The security of the U.S. electrical generation and transmission system is being called into question. Revelations of past cyber attacks are being scrutinized by Congress, the Obama Administration and the national media. Owners and operators of generation and transmission assets now face increasing liability as cyber security concerns have been publicly disclosed, putting all owners and operators on notice of the problem. This makes clear the need for a formal review by such entities and the implementation of formal company policies and procedures consistent with requirements of the cyber standards of the North American Electric Reliability Corporation (NERC).

In response to a series of public disclosures, including a front-page article in the Wall Street Journal on April 8, NERC (the organization charged with establishing and enforcing standards for protecting the cyber assets of the U.S. electric grid) expressed public concern that many generation and transmission assets that qualify as "critical assets" or "critical cyber assets" under NERC standards are not being properly identified and protected. Michael Assante, NERC's chief security officer, voiced particular concern about a recent survey in which 71% of generation owners and generation operators did not identify a single critical asset in their portfolio. In part as a result of media attention on this lapse in industry focus, NERC and the U.S. government are increasingly focused on enforcing existing cyber security compliance requirements.

NERC Reliability Standard CIP-002-1 - Critical Cyber Asset Identification requires generation owners and operators, subject to the NERC requirements, to implement a risk-based assessment methodology to identify their critical assets and associated critical cyber assets. Such entities must identify and document risk-based assessment methodologies, apply such methodologies annually, review their lists of critical assets and critical cyber assets at least annually, and have senior managers approve and sign the lists annually. Once an entity has identified critical cyber assets, NERC Standards CIP-003 through CIP-009 impose required procedures for ensuring the protection of the assets, including: (1) appointing a senior manager to oversee implementation of the CIP standards; (2) raising and maintaining the awareness of screening and training personnel; (3) establishing electronic and physical safeguards; (4) establishing change control procedures; and (5) creating response and recovery plans.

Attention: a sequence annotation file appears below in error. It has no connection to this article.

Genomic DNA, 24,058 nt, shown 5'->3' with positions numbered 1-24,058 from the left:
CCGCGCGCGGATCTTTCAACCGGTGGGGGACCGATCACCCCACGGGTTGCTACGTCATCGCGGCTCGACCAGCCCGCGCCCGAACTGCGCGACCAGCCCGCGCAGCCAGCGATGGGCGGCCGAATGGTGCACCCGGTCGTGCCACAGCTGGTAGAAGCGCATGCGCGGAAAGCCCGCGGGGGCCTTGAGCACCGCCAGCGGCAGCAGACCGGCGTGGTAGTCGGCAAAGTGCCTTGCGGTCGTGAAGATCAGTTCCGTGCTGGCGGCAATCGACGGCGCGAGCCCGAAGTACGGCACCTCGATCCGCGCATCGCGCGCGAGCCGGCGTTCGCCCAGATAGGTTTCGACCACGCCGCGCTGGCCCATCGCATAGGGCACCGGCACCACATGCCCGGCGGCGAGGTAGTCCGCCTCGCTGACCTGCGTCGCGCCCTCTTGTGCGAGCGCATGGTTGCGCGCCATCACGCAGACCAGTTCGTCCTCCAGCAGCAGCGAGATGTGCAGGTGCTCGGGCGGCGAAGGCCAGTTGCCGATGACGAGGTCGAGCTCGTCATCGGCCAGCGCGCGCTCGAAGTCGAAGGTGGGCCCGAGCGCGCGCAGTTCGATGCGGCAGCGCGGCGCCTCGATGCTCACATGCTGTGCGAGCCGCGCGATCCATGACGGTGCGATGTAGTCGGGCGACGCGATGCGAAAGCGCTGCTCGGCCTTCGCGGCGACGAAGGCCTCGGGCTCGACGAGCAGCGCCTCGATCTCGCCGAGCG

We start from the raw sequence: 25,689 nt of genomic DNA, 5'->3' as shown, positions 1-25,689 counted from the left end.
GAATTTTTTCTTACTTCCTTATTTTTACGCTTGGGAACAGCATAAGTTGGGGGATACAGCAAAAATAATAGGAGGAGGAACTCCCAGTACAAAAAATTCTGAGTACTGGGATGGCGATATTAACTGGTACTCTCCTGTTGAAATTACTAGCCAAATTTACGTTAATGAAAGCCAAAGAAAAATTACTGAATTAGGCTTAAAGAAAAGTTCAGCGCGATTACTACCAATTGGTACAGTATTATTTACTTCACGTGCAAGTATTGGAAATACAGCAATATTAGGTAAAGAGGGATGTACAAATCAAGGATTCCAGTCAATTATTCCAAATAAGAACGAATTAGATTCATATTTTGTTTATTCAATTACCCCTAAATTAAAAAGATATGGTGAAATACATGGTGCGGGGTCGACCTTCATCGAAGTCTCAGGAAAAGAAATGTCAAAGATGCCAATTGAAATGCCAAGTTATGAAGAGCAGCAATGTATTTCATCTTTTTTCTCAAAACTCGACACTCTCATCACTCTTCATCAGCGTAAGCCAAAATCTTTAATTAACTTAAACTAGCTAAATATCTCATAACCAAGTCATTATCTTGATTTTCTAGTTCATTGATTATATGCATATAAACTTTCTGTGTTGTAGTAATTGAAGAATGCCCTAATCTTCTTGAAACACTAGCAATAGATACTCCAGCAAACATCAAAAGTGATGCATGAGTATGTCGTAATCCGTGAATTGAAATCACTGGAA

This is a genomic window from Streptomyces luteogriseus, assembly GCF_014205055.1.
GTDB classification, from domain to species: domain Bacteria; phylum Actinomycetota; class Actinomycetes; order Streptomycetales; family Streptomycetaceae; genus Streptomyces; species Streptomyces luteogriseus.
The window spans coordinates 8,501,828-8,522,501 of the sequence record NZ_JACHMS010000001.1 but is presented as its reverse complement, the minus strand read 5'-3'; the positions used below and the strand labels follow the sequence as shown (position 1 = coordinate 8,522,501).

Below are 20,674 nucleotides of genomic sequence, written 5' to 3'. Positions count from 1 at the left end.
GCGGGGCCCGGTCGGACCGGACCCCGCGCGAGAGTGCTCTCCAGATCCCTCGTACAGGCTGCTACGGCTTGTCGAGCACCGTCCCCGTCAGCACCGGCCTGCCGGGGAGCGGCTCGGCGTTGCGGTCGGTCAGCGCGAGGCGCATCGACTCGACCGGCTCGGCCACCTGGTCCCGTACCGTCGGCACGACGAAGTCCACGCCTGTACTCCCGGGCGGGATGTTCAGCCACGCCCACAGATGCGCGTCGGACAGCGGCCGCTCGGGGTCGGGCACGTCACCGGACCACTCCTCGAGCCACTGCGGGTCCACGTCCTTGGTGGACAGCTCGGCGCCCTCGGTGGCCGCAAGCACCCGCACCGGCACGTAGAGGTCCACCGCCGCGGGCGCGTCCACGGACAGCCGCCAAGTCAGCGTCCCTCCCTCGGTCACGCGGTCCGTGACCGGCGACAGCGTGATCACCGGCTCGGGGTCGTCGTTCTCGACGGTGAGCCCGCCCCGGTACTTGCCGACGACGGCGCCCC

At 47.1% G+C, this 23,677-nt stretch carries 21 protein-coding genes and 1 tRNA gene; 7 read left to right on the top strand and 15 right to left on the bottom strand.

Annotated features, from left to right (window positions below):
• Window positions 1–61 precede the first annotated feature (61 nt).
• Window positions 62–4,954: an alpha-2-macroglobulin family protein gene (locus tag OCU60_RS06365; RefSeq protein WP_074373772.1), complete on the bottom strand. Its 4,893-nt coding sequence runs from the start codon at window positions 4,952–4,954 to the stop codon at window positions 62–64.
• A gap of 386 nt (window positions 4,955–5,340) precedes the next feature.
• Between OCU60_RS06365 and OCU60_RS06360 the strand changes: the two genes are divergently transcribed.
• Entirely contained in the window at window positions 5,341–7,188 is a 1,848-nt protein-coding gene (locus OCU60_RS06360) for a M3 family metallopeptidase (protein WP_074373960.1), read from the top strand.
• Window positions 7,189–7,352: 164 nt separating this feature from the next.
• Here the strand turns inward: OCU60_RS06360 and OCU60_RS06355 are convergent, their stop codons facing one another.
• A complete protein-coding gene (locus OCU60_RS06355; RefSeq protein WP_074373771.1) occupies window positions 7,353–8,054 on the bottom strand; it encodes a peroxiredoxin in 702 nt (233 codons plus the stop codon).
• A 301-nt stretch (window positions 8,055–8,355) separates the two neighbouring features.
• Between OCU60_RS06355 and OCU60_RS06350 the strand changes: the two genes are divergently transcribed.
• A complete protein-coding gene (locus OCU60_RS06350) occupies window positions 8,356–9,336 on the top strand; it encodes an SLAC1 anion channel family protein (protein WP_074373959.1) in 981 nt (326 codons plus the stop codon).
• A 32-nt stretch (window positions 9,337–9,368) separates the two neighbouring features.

NERC recently issued guidelines for determining what generation resources qualify as critical assets. For example, a single unit, or a group of units in common mode failure, should be considered critical if: (1) its output exceeds the contingency reserve determined by the Regional Reliability Organization; (2) its failure can be predicted to cause voltage or frequency collapse of the bulk power system; or (3) its operation is essential to system restoration. Evaluation under such risk-based assessment methods must be supported by reasonable bases, such as: (1) engineering assessments based on system simulations or informed professional judgment; (2) authoritative studies, such as regional transmission planning studies; or (3) specific equipment uses or designations that signify critical support to the bulk power system, such as generation output exceeding the contingency reserve for the area. Finally, in performing these assessments, NERC is suggesting that generation owners and operators consider: (1) using a "rule out" approach (i.e., assuming every asset is critical unless demonstrated otherwise) instead of an "add in" approach (i.e., starting with the assumption that no assets are critical); and (2) that cyber assets might not merely fail but be manipulated and misused—perhaps across a network of cyber assets.

The scrutiny of the cyber security of the U.S. electrical grid is expected to intensify in the coming months. On July 1, 2009, NERC will begin conducting audits to confirm broad compliance with CIP-002. Penalties for violations of NERC Standards CIP-002 through CIP-009 could reach as high as $1 million per violation per day, depending on the damage caused by the violation. Given this increased scrutiny and level of penalties, we strongly urge you to review your company's current compliance with the NERC CIP standards and ensure that you have a properly developed policy for ensuring cyber security protection.